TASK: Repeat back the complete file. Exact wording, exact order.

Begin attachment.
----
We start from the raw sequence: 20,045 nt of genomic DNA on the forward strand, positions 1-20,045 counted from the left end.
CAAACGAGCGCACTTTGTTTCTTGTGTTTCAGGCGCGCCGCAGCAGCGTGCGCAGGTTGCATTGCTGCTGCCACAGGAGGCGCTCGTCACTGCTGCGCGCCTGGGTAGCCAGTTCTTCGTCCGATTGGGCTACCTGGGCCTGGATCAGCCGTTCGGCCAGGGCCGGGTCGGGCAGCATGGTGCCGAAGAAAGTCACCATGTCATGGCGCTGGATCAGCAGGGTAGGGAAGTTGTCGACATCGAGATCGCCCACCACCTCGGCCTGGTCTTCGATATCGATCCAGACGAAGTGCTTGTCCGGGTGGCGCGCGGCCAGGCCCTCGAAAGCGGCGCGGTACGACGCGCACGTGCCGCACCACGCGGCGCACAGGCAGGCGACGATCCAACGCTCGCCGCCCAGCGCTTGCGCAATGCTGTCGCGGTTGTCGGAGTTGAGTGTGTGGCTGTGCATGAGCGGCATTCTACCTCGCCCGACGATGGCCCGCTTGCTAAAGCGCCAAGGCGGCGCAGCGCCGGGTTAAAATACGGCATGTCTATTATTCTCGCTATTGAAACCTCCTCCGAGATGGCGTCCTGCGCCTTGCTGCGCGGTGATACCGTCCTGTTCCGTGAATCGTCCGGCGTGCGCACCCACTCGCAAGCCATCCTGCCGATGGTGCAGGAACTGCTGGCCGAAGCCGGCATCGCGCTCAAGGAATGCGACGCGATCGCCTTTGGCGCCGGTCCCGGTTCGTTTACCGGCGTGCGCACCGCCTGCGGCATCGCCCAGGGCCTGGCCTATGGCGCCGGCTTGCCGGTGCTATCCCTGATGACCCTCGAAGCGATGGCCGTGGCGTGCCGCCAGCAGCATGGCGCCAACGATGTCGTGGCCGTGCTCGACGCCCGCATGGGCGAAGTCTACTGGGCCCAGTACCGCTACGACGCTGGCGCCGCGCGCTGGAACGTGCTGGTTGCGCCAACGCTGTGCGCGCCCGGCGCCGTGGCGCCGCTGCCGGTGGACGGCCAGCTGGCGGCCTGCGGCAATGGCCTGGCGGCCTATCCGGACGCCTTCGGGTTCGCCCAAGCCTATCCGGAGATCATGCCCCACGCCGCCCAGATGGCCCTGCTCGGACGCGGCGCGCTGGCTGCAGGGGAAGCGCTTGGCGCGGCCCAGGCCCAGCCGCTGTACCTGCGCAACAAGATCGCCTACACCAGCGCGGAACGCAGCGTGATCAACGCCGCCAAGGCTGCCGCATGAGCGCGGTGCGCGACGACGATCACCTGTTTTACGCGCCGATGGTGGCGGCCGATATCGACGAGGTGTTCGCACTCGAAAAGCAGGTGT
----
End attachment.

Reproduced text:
We start from the raw sequence: 20,045 nt of genomic DNA on the forward strand, positions 1-20,045 counted from the left end.
CAAACGAGCGCACTTTGTTTCTTGTGTTTCAGGCGCGCCGCAGCAGCGTGCGCAGGTTGCATTGCTGCTGCCACAGGAGGCGCTCGTCACTGCTGCGCGCCTGGGTAGCCAGTTCTTCGTCCGATTGGGCTACCTGGGCCTGGATCAGCCGTTCGGCCAGGGCCGGGTCGGGCAGCATGGTGCCGAAGAAAGTCACCATGTCATGGCGCTGGATCAGCAGGGTAGGGAAGTTGTCGACATCGAGATCGCCCACCACCTCGGCCTGGTCTTCGATATCGATCCAGACGAAGTGCTTGTCCGGGTGGCGCGCGGCCAGGCCCTCGAAAGCGGCGCGGTACGACGCGCACGTGCCGCACCACGCGGCGCACAGGCAGGCGACGATCCAACGCTCGCCGCCCAGCGCTTGCGCAATGCTGTCGCGGTTGTCGGAGTTGAGTGTGTGGCTGTGCATGAGCGGCATTCTACCTCGCCCGACGATGGCCCGCTTGCTAAAGCGCCAAGGCGGCGCAGCGCCGGGTTAAAATACGGCATGTCTATTATTCTCGCTATTGAAACCTCCTCCGAGATGGCGTCCTGCGCCTTGCTGCGCGGTGATACCGTCCTGTTCCGTGAATCGTCCGGCGTGCGCACCCACTCGCAAGCCATCCTGCCGATGGTGCAGGAACTGCTGGCCGAAGCCGGCATCGCGCTCAAGGAATGCGACGCGATCGCCTTTGGCGCCGGTCCCGGTTCGTTTACCGGCGTGCGCACCGCCTGCGGCATCGCCCAGGGCCTGGCCTATGGCGCCGGCTTGCCGGTGCTATCCCTGATGACCCTCGAAGCGATGGCCGTGGCGTGCCGCCAGCAGCATGGCGCCAACGATGTCGTGGCCGTGCTCGACGCCCGCATGGGCGAAGTCTACTGGGCCCAGTACCGCTACGACGCTGGCGCCGCGCGCTGGAACGTGCTGGTTGCGCCAACGCTGTGCGCGCCCGGCGCCGTGGCGCCGCTGCCGGTGGACGGCCAGCTGGCGGCCTGCGGCAATGGCCTGGCGGCCTATCCGGACGCCTTCGGGTTCGCCCAAGCCTATCCGGAGATCATGCCCCACGCCGCCCAGATGGCCCTGCTCGGACGCGGCGCGCTGGCTGCAGGGGAAGCGCTTGGCGCGGCCCAGGCCCAGCCGCTGTACCTGCGCAACAAGATCGCCTACACCAGCGCGGAACGCAGCGTGATCAACGCCGCCAAGGCTGCCGCATGAGCGCGGTGCGCGACGACGATCACCTGTTTTACGCGCCGATGGTGGCGGCCGATATCGACGAGGTGTTCGCACTCGAAAAGCAGGTGT